Are You Missing Out on These Educator Tax Deductions?
Read this before you file your tax return. We’ll help you claim your educator deductions so you can get back as much money as possible.
A year ago, the prospect of going over the fiscal cliff had everybody on edge about what tax deductions would be. A last-minute tax bill preserved or extended many of the tax benefits NEA members have come to rely on, both retroactively for 2012 and for the 2013 tax year.
“We don’t have that kind of suspense this year,” says Jackie Perlman, principal tax research analyst at H&R Block’s Tax Institute.
The government shutdown in October does mean that the tax filing season will be delayed by a couple of weeks. The IRS will start processing returns on Jan. 31, 2014, which is 10 days later than normal.
Until Congress acts again, Perlman notes, there’s no certainty about what will happen in 2014. But for 2013 returns, which are due by April 15, 2014, the modifications and extensions of last year’s tax bill are still applicable.
That bill maintained the lower tax rates from the Bush era tax cuts for all but the top brackets, and it also permanently fixed the alternative minimum tax so that it no longer affects middle-income earners.
The $250 deduction for educators for classroom supplies was renewed both for 2012 and 2013. This is a particularly advantageous deduction because it’s an above-the-line deduction on Schedule A, which means you don’t have to itemize to take it, and it reduces your overall adjusted gross income (AGI).
One other important fix in that tax bill was the removal of the 60-month limit on deducting the interest on student loans. That’s still in effect.
One caveat to keep in mind is that many provisions of the tax code have income caps, phase-outs and other wrinkles that may affect your actual tax liability. Be sure to work with a tax adviser or reliable tax software that clearly addresses your situation, especially if you are in the higher income brackets.
Keeping receipts or a careful log is critical for the classroom supplies deduction and other tax benefits.
Here are three situations that educators typically face when preparing their taxes:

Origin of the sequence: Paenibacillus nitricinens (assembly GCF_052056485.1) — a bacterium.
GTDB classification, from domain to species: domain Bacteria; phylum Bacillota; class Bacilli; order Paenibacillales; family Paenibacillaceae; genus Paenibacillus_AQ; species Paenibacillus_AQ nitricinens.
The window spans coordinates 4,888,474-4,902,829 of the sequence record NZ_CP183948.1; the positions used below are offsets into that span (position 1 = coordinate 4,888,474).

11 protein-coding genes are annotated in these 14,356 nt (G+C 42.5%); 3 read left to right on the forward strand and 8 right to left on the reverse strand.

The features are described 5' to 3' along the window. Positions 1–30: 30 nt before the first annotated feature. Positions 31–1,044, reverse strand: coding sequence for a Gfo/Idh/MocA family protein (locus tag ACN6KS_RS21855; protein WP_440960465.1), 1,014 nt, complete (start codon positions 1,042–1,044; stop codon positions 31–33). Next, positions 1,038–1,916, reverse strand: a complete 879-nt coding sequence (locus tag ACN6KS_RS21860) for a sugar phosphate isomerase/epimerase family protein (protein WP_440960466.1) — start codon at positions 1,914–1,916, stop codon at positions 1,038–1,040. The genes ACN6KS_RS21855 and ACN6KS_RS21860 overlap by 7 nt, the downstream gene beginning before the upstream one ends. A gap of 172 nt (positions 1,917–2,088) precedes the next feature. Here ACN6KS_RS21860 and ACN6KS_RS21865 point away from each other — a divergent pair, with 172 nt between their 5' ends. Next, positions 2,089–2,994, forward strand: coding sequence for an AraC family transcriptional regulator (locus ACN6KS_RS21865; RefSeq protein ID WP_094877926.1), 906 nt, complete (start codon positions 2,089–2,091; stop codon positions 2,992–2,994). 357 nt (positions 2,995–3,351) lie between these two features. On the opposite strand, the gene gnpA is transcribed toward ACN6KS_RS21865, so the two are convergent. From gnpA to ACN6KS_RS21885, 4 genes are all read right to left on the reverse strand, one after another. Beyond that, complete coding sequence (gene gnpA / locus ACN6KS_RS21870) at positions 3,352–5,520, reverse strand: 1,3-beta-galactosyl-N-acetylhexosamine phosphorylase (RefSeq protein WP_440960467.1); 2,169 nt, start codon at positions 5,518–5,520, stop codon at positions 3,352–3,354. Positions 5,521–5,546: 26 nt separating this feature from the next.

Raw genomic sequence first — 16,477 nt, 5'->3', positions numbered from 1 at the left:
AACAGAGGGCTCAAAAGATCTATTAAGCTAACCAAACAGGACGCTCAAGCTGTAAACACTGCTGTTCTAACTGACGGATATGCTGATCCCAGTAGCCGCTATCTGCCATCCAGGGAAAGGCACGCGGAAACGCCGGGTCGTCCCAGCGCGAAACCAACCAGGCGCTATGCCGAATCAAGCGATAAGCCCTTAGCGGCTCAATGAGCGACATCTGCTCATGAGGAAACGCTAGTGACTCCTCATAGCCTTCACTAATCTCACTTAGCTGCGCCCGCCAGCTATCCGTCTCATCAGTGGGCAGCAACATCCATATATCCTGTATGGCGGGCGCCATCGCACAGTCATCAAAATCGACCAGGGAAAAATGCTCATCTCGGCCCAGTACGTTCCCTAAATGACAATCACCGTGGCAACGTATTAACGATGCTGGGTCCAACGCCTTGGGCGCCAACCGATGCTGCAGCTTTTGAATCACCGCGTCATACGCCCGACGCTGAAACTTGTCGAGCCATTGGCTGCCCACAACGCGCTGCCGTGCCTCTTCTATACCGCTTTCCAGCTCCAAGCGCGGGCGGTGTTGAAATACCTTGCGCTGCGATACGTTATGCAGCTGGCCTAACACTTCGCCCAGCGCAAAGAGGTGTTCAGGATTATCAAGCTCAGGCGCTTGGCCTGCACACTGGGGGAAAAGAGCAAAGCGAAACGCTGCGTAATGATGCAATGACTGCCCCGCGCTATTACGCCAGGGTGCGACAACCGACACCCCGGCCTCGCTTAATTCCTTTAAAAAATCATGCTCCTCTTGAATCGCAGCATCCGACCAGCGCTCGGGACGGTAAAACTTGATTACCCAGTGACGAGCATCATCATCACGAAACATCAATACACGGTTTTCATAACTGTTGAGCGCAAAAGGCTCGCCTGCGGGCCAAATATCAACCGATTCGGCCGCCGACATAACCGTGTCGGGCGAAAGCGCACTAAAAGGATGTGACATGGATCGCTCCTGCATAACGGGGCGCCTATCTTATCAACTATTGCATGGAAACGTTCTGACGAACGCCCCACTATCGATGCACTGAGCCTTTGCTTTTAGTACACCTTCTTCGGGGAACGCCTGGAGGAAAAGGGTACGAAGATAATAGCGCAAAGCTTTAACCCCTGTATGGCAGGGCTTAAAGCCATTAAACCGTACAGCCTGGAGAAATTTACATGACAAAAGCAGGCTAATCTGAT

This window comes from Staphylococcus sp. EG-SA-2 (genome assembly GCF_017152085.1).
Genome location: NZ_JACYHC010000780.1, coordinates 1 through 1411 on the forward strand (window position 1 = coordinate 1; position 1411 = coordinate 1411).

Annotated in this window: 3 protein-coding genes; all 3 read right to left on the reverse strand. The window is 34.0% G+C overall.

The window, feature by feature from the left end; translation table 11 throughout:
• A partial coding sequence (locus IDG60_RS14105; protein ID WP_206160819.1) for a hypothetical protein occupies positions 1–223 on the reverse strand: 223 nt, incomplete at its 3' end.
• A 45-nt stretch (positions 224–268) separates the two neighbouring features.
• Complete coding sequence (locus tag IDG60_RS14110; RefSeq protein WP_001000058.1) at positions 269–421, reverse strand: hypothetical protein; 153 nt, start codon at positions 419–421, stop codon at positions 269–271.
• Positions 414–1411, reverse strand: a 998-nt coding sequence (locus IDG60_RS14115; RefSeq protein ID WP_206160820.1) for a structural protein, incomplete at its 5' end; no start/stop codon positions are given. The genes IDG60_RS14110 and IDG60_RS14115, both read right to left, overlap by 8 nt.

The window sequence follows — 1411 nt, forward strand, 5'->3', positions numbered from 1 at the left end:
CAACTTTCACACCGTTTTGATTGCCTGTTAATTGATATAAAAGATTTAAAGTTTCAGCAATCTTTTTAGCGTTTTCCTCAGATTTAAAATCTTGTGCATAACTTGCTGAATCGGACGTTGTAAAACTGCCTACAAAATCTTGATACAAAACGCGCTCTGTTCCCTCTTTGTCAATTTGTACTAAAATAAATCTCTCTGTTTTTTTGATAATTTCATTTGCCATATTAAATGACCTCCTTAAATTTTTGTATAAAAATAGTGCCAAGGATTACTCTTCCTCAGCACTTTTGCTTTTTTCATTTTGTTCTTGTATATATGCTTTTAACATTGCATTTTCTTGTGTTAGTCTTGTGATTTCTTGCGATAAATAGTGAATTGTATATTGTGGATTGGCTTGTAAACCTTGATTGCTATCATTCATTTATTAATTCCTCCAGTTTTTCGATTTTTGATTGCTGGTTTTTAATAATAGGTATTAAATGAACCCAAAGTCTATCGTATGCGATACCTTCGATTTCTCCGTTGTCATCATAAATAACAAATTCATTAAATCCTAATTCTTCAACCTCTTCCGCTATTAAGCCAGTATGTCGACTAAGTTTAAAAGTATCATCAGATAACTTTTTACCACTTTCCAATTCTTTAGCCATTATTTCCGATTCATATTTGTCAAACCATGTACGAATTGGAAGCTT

1. Income from outside work, such as a summer job or tutoring
If there’s no additional withholding on this outside work, be sure to avoid a penalty for under-withholding—i.e., when your overall tax liability exceeds the amount of tax you had withheld by certain margins.
If this is the first year you’ve had extra income, there won’t be any penalty because your withholding at work will cover 100% of your previous year’s income.
If you regularly have extra income, there are a couple of options to make sure you avoid a penalty. One is to increase your withholding in your permanent job, either by reducing the number of exemptions you take (which increases the amount of withholding) or by specifying a certain additional amount on your W-4 to be withheld. The other option is to make quarterly payments of estimated tax on the additional income.
The outside income should be reported on a Schedule C, where you also can deduct any expenses associated with the outside job. You also are liable for “payroll” taxes (these are the contributions to Social Security and Medicare) on the extra income, which is calculated on a Schedule SE.
2. Other unreimbursed employment expenses
If your expenses on classroom supplies exceed $250, you could possibly deduct them as unreimbursed employment expenses, which are defined as expenses that help you conduct your job even if they aren’t required. However, these deductions are subject to the 2% limit on itemized deductions, which means you can deduct only the amount that exceeds 2% of your AGI.
If your AGI is $50,000, for instance, you could deduct only the expenses that exceed $1,000, even if you’re already itemizing deductions for mortgage interest or other reasons.
The same applies for expenses such as dues for unions and professional associations or subscriptions to publications.
The rules for deducting for a home office are fairly strict (as well as for equipment such as computers). The home office space must be used exclusively for work purposes, which is a tough criterion to legitimately meet.
3. Continuing education
If you take courses that you pay for yourself, whether or not they’re required for certification, there are a couple of possibilities for deducting that expense. Last year’s tax bill renewed the deduction for tuition and fees for college education through 2013. You can deduct up to $4,000 a year (the amount is lower for higher income brackets), and this again is an above-the-line deduction on Schedule A. So not only is it not subject to the 2% rule, it reduces your AGI for other deductions that are itemized.
Another option is the Lifetime Learning Credit for 20% of education expenses up to $2,000. This is a credit, so it’s taken off your tax liability dollar for dollar. However, it’s nonrefundable, which means you must have some tax liability for it to count against. You can take only one of these options—not both.
This article was published in NEAchieve!, our monthly e-newsletter. Sign up to receive helpful tips and information delivered to your email inbox.
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